Wonders of Life episode 2 – Expanding Universe

Wonders of Life episode 2

Wonders of Life episode 2 – Expanding Universe – Professor Brian Cox encounters the astonishing creatures that reveal how the senses evolved. Every animal on Earth experiences the world in a different way, using a unique suite of senses to detect its physical environment. Tracing the evolution of these mechanisms is a story that takes us through life’s journey – from single-celled organisms to more complex, sentient beings. Brian finds that over the course of 3.8 billion years, the senses have driven life in new directions and may, ultimately, have led to our own curiosity and intelligence.



Brian begins deep in the caves of Kentucky, where, devoid of light, he must orientate by sense of touch and sound alone. Yet even in this limited environment he encounters a creature that is perfectly able to find its way around. This is the paramecium, a microscopic single-celled organism. Despite their apparent simplicity, paramecia display a clear sense of touch, changing direction whenever they bump into something. Brian finds that the electrochemical process through which they ‘feel’ the world underlies practically all senses in all living things.


Wonders of Life episode 2 – Expanding Universe


Brian next explores the sense of taste in the muddy waters of the Mississippi Delta. With a metre-long catfish in his arms, Brian explains how its entire body is covered in taste buds. These behave like one giant tongue, allowing the catfish to build up a three-dimensional map of its otherwise murky surroundings. A scuba-dive off the coast of California brings Brian face to face with the strange yet remarkable mantis shrimp. These inhabitants of the ocean floor see the world through eyes made of 10,000 lenses, each with twice as many visual pigments as any other animal on Earth.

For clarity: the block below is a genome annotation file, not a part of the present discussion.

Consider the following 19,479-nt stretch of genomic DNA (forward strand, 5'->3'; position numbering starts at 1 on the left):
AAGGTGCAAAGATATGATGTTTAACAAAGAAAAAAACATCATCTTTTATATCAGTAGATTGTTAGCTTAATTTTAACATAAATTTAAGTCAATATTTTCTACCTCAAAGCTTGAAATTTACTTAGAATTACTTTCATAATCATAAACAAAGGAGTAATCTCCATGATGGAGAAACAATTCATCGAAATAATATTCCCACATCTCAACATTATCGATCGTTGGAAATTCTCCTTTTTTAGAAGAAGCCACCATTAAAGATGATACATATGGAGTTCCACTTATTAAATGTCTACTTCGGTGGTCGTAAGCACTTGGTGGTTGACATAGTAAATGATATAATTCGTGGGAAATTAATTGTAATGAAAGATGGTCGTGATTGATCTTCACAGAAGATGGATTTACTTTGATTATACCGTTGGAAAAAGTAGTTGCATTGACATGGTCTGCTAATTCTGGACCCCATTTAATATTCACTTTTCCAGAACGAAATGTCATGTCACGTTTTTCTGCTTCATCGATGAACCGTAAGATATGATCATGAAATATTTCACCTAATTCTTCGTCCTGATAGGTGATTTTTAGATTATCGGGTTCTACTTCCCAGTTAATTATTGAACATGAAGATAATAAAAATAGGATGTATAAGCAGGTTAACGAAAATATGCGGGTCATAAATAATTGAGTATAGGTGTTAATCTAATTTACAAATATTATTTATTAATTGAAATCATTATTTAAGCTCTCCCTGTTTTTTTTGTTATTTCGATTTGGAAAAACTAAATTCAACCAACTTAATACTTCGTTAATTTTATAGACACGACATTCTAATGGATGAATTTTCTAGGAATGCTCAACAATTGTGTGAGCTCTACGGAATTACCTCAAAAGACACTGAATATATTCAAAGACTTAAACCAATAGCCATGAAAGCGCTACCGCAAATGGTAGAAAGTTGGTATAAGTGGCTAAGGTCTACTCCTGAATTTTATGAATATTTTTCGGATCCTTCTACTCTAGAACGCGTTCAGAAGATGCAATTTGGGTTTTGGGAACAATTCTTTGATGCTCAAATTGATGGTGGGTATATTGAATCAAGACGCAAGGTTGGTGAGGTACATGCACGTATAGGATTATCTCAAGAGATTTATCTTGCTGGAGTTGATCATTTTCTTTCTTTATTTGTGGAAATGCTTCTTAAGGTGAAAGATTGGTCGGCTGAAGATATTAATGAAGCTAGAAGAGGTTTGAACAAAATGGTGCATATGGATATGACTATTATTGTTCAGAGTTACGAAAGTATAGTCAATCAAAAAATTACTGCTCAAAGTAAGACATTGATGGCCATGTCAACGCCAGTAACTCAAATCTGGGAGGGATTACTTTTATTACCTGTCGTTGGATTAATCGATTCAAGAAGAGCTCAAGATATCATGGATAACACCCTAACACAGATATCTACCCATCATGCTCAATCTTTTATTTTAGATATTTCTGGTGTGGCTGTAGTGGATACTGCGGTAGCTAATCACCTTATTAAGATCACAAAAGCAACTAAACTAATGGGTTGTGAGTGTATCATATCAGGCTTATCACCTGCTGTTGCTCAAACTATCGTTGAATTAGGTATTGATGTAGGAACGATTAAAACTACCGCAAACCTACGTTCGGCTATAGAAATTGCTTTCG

But it’s in the eyes of the octopus that Brian finds a link between the ability to process sensory data and the emergence of intelligence. This tantalising discovery may be evidence that humans evolved large brains in order to process the vast amounts of information gathered through our sense of vision. For Brian this raises an extraordinary prospect – that ultimately it was our senses that allowed us to gaze up at the vast expanse of the universe and begin to understand its origins.

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